Reuters

A new initiative encourages young people to paint for peace.

Yemeni capitol Sana'a is in bad shape. The city is plagued with violence along with widespread hunger and poverty. It is on the brink of an environmental catastrophe, and could be the first major city to run out of water. 

A group of activists have come up with an unconventional solution. Over the last month, they have encouraged young people to take to the streets to create graffiti that promotes peace. As one young activist told al Arabiya:

The walls are a canvas for spreading strong opinions by rivaling parties.

Below, some of the works created.

Photo credit: Mohamed Al-Sayaghi / Reuters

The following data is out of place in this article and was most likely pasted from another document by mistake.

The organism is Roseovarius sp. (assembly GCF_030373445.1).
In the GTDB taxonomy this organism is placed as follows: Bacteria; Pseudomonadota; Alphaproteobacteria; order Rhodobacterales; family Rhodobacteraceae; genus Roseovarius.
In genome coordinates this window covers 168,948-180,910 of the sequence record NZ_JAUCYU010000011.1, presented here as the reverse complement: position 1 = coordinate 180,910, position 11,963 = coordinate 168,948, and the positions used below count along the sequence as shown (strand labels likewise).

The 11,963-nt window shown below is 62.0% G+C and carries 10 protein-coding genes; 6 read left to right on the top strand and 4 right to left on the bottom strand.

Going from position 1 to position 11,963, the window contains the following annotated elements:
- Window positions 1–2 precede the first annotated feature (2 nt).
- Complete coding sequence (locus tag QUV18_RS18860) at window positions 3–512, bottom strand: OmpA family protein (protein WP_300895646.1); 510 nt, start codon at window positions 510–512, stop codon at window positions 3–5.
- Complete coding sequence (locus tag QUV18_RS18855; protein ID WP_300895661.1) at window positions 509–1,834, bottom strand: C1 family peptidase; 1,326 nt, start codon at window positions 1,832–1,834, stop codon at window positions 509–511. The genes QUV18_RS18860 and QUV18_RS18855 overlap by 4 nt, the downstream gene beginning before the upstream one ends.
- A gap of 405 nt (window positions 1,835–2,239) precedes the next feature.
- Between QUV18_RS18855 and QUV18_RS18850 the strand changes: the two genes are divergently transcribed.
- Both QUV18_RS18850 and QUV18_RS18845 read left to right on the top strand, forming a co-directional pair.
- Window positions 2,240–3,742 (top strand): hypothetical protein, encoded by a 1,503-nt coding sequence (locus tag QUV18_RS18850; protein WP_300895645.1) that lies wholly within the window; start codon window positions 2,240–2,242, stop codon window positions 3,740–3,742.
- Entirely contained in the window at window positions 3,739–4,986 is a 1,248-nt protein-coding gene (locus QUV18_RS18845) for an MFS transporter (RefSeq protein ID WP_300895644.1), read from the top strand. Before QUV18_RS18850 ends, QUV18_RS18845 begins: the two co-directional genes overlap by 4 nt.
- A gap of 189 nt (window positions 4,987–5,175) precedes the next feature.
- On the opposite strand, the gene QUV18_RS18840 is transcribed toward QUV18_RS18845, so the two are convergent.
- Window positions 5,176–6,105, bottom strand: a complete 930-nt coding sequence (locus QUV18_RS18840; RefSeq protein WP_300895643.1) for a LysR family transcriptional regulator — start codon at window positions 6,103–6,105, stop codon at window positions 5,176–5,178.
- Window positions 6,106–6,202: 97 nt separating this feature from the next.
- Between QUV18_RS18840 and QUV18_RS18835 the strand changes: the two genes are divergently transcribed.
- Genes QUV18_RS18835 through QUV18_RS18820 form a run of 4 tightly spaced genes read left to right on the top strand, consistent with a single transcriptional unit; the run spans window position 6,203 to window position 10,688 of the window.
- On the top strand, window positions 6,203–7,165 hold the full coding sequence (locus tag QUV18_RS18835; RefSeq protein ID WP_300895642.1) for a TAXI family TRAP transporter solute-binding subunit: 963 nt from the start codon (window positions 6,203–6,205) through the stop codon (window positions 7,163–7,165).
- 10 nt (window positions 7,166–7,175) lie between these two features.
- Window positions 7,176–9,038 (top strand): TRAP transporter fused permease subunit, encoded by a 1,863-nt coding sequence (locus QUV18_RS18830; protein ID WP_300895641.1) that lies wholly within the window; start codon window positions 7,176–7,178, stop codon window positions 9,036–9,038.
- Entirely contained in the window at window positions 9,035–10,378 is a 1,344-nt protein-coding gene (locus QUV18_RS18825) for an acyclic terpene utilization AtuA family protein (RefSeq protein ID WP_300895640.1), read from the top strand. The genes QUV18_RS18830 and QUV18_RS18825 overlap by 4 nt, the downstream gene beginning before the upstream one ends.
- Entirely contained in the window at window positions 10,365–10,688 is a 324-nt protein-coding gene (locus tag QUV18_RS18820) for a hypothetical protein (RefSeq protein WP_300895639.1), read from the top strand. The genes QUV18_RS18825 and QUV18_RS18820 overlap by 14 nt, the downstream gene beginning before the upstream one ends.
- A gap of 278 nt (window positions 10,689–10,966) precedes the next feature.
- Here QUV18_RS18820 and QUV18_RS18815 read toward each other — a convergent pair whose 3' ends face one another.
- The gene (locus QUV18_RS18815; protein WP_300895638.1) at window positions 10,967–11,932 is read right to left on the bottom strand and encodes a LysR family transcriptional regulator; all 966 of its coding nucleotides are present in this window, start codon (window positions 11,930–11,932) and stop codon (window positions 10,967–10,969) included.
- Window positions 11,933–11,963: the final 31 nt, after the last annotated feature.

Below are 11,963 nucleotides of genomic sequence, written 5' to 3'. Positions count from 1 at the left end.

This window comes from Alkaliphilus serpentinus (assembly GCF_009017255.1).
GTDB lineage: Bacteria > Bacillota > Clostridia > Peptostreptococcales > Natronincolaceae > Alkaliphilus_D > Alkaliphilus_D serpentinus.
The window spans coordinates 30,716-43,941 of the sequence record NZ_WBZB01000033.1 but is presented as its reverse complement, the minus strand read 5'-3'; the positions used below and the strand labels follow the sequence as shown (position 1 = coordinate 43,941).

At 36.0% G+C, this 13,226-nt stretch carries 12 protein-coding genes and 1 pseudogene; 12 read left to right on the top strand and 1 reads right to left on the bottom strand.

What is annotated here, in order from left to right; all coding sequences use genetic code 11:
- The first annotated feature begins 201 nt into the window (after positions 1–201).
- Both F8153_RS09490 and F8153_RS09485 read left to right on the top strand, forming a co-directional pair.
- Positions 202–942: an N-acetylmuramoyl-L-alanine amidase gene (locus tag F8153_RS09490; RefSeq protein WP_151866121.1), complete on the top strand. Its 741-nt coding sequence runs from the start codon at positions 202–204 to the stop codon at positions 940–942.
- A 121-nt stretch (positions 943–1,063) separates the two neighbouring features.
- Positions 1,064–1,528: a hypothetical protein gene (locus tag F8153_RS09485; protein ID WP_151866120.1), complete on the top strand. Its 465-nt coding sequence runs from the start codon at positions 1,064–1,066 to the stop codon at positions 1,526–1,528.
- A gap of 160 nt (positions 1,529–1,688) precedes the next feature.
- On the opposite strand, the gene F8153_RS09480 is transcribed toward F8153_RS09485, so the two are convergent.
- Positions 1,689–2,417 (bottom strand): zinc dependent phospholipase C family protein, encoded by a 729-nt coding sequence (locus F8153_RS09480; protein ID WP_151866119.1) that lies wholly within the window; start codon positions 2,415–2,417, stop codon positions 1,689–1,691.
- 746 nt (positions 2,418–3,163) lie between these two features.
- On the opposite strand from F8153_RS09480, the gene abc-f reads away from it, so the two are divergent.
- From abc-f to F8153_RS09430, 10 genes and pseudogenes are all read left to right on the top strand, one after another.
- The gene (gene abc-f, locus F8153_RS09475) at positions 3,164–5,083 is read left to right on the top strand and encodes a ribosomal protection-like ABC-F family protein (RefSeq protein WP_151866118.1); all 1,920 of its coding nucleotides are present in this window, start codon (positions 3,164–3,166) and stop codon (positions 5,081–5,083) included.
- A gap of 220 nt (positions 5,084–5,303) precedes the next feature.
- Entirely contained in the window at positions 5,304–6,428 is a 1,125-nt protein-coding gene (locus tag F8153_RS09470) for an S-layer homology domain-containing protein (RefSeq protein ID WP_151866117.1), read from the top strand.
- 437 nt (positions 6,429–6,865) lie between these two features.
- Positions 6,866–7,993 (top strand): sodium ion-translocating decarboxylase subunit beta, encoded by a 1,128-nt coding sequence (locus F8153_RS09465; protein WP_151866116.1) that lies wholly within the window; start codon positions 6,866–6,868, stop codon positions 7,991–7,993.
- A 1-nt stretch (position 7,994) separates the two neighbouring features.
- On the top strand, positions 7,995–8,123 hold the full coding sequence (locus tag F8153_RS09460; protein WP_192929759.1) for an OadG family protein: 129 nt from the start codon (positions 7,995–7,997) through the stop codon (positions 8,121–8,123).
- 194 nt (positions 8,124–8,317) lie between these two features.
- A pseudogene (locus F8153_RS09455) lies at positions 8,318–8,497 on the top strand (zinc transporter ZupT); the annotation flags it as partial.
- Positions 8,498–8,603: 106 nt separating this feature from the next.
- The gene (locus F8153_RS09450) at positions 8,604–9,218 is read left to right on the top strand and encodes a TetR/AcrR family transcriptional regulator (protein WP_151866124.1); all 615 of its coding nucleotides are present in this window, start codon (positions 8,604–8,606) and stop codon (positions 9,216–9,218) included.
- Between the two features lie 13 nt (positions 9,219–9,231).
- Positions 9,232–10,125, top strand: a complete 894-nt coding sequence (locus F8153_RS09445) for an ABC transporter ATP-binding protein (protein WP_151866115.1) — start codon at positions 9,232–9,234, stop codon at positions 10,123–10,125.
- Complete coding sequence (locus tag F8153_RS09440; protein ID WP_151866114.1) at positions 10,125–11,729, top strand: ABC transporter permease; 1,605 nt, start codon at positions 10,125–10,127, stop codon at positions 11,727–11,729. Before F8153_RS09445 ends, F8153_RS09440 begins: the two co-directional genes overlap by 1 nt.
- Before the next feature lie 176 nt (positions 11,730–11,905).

About the Author

Most Popular

  1. Life

    The Future of the City Is Childless

    America’s urban rebirth is missing something key—actual births.

  2. A crowded street outside in Boston
    Life

    Surveillance Cameras Debunk the Bystander Effect

    A new study uses camera footage to track the frequency of bystander intervention in heated incidents in Amsterdam; Cape Town; and Lancaster, England.                            

  3. Life

    Are These the Last Vape Shops in San Francisco?

    The city wants to stop the rise of teen vaping by banning the sale of Juul and other e-cigarettes. It could also mean the end of a particular kind of store.

  4. A woman wheels a suitcase on a platform toward a train.
    Transportation

    In Denmark’s Train Dream, the Next Big City Is Only an Hour Away

    A newly revived rail plan could see Denmark’s trains catch up with its reputation for other types of green transit.

  5. A photo of anti-gentrification graffiti in Washington, D.C.
    Equity

    The Hidden Winners in Neighborhood Gentrification

    A new study claims the effects of neighborhood change on original lower-income residents are largely positive, despite fears of spiking rents and displacement.

×